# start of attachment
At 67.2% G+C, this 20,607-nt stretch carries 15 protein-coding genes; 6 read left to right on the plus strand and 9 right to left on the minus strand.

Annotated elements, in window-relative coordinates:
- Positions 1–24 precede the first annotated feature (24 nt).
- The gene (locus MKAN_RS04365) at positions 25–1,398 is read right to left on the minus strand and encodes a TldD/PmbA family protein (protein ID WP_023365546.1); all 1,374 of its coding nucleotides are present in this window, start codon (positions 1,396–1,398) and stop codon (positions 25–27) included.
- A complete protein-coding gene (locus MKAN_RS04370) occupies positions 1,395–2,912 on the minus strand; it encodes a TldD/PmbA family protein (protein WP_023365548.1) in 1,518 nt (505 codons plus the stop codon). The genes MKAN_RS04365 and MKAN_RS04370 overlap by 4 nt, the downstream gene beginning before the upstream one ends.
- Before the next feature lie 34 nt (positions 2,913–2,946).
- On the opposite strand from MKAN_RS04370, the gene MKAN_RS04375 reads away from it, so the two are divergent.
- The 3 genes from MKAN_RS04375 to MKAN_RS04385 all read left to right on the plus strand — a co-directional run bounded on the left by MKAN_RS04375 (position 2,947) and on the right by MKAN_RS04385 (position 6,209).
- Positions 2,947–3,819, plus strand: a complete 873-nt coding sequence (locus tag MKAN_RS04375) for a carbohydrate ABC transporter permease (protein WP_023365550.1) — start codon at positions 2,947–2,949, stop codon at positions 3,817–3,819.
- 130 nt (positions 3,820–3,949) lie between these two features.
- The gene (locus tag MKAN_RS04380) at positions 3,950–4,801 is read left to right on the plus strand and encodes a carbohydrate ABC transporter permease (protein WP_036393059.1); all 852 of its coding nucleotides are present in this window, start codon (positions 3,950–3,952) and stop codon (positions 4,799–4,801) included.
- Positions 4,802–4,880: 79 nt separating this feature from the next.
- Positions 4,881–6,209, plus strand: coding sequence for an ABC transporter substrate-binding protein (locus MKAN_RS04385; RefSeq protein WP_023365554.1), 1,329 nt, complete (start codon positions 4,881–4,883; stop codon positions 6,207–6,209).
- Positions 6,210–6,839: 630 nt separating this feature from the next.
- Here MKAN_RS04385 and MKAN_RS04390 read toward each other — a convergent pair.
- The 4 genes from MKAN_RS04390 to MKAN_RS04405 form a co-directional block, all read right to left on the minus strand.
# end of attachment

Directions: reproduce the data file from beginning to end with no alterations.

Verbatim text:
At 67.2% G+C, this 20,607-nt stretch carries 15 protein-coding genes; 6 read left to right on the plus strand and 9 right to left on the minus strand.

Annotated elements, in window-relative coordinates:
- Positions 1–24 precede the first annotated feature (24 nt).
- The gene (locus MKAN_RS04365) at positions 25–1,398 is read right to left on the minus strand and encodes a TldD/PmbA family protein (protein ID WP_023365546.1); all 1,374 of its coding nucleotides are present in this window, start codon (positions 1,396–1,398) and stop codon (positions 25–27) included.
- A complete protein-coding gene (locus MKAN_RS04370) occupies positions 1,395–2,912 on the minus strand; it encodes a TldD/PmbA family protein (protein WP_023365548.1) in 1,518 nt (505 codons plus the stop codon). The genes MKAN_RS04365 and MKAN_RS04370 overlap by 4 nt, the downstream gene beginning before the upstream one ends.
- Before the next feature lie 34 nt (positions 2,913–2,946).
- On the opposite strand from MKAN_RS04370, the gene MKAN_RS04375 reads away from it, so the two are divergent.
- The 3 genes from MKAN_RS04375 to MKAN_RS04385 all read left to right on the plus strand — a co-directional run bounded on the left by MKAN_RS04375 (position 2,947) and on the right by MKAN_RS04385 (position 6,209).
- Positions 2,947–3,819, plus strand: a complete 873-nt coding sequence (locus tag MKAN_RS04375) for a carbohydrate ABC transporter permease (protein WP_023365550.1) — start codon at positions 2,947–2,949, stop codon at positions 3,817–3,819.
- 130 nt (positions 3,820–3,949) lie between these two features.
- The gene (locus tag MKAN_RS04380) at positions 3,950–4,801 is read left to right on the plus strand and encodes a carbohydrate ABC transporter permease (protein WP_036393059.1); all 852 of its coding nucleotides are present in this window, start codon (positions 3,950–3,952) and stop codon (positions 4,799–4,801) included.
- Positions 4,802–4,880: 79 nt separating this feature from the next.
- Positions 4,881–6,209, plus strand: coding sequence for an ABC transporter substrate-binding protein (locus MKAN_RS04385; RefSeq protein WP_023365554.1), 1,329 nt, complete (start codon positions 4,881–4,883; stop codon positions 6,207–6,209).
- Positions 6,210–6,839: 630 nt separating this feature from the next.
- Here MKAN_RS04385 and MKAN_RS04390 read toward each other — a convergent pair.
- The 4 genes from MKAN_RS04390 to MKAN_RS04405 form a co-directional block, all read right to left on the minus strand.